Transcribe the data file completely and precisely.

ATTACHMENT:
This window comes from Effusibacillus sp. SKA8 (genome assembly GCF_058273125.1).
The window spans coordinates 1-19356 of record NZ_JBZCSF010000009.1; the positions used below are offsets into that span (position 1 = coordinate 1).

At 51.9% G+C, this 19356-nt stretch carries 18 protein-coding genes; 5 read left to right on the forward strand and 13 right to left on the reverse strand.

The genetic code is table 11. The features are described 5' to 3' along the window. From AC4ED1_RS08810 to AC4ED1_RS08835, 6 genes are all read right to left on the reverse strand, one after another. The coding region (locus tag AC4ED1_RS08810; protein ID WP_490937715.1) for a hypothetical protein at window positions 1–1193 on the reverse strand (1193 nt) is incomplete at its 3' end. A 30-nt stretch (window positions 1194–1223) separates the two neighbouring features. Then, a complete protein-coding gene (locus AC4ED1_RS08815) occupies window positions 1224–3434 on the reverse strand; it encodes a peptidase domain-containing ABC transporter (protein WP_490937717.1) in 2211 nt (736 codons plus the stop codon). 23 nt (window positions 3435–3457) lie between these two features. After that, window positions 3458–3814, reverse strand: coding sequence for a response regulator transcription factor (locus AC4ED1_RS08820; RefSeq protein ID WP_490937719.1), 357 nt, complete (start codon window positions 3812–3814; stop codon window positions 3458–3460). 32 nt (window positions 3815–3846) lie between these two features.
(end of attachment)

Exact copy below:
This window comes from Effusibacillus sp. SKA8 (genome assembly GCF_058273125.1).
The window spans coordinates 1-19356 of record NZ_JBZCSF010000009.1; the positions used below are offsets into that span (position 1 = coordinate 1).

At 51.9% G+C, this 19356-nt stretch carries 18 protein-coding genes; 5 read left to right on the forward strand and 13 right to left on the reverse strand.

The genetic code is table 11. The features are described 5' to 3' along the window. From AC4ED1_RS08810 to AC4ED1_RS08835, 6 genes are all read right to left on the reverse strand, one after another. The coding region (locus tag AC4ED1_RS08810; protein ID WP_490937715.1) for a hypothetical protein at window positions 1–1193 on the reverse strand (1193 nt) is incomplete at its 3' end. A 30-nt stretch (window positions 1194–1223) separates the two neighbouring features. Then, a complete protein-coding gene (locus AC4ED1_RS08815) occupies window positions 1224–3434 on the reverse strand; it encodes a peptidase domain-containing ABC transporter (protein WP_490937717.1) in 2211 nt (736 codons plus the stop codon). 23 nt (window positions 3435–3457) lie between these two features. After that, window positions 3458–3814, reverse strand: coding sequence for a response regulator transcription factor (locus AC4ED1_RS08820; RefSeq protein ID WP_490937719.1), 357 nt, complete (start codon window positions 3812–3814; stop codon window positions 3458–3460). 32 nt (window positions 3815–3846) lie between these two features.